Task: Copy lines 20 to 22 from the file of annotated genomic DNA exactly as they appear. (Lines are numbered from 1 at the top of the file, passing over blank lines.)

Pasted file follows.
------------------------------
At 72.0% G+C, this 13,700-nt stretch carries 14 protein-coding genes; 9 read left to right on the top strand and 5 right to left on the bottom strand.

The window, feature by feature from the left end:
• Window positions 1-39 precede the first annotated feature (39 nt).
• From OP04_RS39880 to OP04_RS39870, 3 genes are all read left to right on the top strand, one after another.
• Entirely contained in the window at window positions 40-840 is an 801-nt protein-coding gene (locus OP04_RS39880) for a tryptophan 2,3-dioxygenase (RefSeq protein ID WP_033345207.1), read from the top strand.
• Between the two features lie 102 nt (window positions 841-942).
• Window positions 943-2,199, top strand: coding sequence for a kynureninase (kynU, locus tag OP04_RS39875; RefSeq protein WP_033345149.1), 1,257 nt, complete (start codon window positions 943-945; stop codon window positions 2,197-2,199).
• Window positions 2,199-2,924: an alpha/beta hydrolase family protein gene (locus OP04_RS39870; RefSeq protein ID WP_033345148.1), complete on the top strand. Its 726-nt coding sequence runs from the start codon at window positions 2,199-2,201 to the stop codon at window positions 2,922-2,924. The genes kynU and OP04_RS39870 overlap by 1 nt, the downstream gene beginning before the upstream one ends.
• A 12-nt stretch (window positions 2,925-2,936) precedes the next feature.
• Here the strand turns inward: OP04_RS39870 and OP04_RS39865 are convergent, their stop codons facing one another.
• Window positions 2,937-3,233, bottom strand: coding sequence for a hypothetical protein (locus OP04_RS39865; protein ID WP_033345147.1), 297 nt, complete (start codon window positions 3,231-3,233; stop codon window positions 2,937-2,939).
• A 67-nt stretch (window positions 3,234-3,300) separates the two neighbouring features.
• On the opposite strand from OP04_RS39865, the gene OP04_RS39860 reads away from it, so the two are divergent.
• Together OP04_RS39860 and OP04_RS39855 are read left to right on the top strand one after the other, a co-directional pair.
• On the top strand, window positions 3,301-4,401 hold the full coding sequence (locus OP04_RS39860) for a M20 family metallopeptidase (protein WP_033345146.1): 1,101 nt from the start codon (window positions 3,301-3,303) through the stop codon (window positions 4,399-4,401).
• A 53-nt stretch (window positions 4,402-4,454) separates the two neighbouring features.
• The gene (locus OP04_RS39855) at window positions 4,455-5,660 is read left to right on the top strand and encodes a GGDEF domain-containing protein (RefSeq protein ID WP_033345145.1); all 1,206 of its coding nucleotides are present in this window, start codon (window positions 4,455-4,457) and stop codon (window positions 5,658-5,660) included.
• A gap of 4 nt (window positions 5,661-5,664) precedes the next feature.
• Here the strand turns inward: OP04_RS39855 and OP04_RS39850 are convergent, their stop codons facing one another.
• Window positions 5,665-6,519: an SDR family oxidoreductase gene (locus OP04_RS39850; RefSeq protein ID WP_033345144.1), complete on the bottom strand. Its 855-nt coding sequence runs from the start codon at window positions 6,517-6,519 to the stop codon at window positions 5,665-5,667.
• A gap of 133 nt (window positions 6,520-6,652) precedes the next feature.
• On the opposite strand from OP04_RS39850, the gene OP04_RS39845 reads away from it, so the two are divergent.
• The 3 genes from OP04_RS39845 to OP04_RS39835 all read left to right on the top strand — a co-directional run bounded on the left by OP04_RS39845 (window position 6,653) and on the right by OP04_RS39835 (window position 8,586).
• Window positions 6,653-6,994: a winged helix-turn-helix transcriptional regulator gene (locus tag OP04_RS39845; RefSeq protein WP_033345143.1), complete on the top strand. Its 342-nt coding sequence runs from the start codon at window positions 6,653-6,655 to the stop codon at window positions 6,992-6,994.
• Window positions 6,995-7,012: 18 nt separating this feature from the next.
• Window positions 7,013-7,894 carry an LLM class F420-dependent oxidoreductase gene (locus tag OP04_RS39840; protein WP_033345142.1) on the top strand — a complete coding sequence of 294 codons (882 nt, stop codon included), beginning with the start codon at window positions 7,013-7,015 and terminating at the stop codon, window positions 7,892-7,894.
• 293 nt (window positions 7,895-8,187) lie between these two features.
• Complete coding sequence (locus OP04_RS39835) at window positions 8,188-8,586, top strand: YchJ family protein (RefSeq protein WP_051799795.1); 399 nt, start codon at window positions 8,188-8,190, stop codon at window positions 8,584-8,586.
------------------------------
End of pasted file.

• Window positions 5,665-6,519: an SDR family oxidoreductase gene (locus OP04_RS39850; RefSeq protein ID WP_033345144.1), complete on the bottom strand. Its 855-nt coding sequence runs from the start codon at window positions 6,517-6,519 to the stop codon at window positions 5,665-5,667.
• A gap of 133 nt (window positions 6,520-6,652) precedes the next feature.
• On the opposite strand from OP04_RS39850, the gene OP04_RS39845 reads away from it, so the two are divergent.